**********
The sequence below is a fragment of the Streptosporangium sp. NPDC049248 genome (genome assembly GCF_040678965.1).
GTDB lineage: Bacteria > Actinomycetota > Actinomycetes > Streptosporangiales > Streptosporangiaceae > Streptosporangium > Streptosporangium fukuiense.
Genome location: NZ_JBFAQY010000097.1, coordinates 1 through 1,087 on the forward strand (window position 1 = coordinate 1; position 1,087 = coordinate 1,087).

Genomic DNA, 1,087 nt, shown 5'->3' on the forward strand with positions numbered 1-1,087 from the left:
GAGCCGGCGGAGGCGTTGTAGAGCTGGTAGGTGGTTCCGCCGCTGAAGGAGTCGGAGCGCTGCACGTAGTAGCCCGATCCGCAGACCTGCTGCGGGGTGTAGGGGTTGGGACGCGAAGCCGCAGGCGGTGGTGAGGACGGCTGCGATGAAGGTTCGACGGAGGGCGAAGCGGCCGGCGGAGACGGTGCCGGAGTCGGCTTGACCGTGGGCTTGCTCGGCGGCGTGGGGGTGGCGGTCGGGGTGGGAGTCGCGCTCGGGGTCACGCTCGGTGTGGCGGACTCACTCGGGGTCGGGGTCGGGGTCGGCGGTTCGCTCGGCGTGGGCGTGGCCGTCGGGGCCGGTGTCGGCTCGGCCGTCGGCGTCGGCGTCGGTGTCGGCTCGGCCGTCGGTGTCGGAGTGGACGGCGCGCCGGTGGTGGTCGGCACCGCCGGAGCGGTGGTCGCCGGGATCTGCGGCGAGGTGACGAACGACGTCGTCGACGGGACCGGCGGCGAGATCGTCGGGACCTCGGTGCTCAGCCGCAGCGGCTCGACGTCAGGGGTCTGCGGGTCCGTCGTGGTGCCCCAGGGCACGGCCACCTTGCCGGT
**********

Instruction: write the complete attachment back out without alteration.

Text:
The sequence below is a fragment of the Streptosporangium sp. NPDC049248 genome (genome assembly GCF_040678965.1).
GTDB lineage: Bacteria > Actinomycetota > Actinomycetes > Streptosporangiales > Streptosporangiaceae > Streptosporangium > Streptosporangium fukuiense.
Genome location: NZ_JBFAQY010000097.1, coordinates 1 through 1,087 on the forward strand (window position 1 = coordinate 1; position 1,087 = coordinate 1,087).

Genomic DNA, 1,087 nt, shown 5'->3' on the forward strand with positions numbered 1-1,087 from the left:
GAGCCGGCGGAGGCGTTGTAGAGCTGGTAGGTGGTTCCGCCGCTGAAGGAGTCGGAGCGCTGCACGTAGTAGCCCGATCCGCAGACCTGCTGCGGGGTGTAGGGGTTGGGACGCGAAGCCGCAGGCGGTGGTGAGGACGGCTGCGATGAAGGTTCGACGGAGGGCGAAGCGGCCGGCGGAGACGGTGCCGGAGTCGGCTTGACCGTGGGCTTGCTCGGCGGCGTGGGGGTGGCGGTCGGGGTGGGAGTCGCGCTCGGGGTCACGCTCGGTGTGGCGGACTCACTCGGGGTCGGGGTCGGGGTCGGCGGTTCGCTCGGCGTGGGCGTGGCCGTCGGGGCCGGTGTCGGCTCGGCCGTCGGCGTCGGCGTCGGTGTCGGCTCGGCCGTCGGTGTCGGAGTGGACGGCGCGCCGGTGGTGGTCGGCACCGCCGGAGCGGTGGTCGCCGGGATCTGCGGCGAGGTGACGAACGACGTCGTCGACGGGACCGGCGGCGAGATCGTCGGGACCTCGGTGCTCAGCCGCAGCGGCTCGACGTCAGGGGTCTGCGGGTCCGTCGTGGTGCCCCAGGGCACGGCCACCTTGCCGGT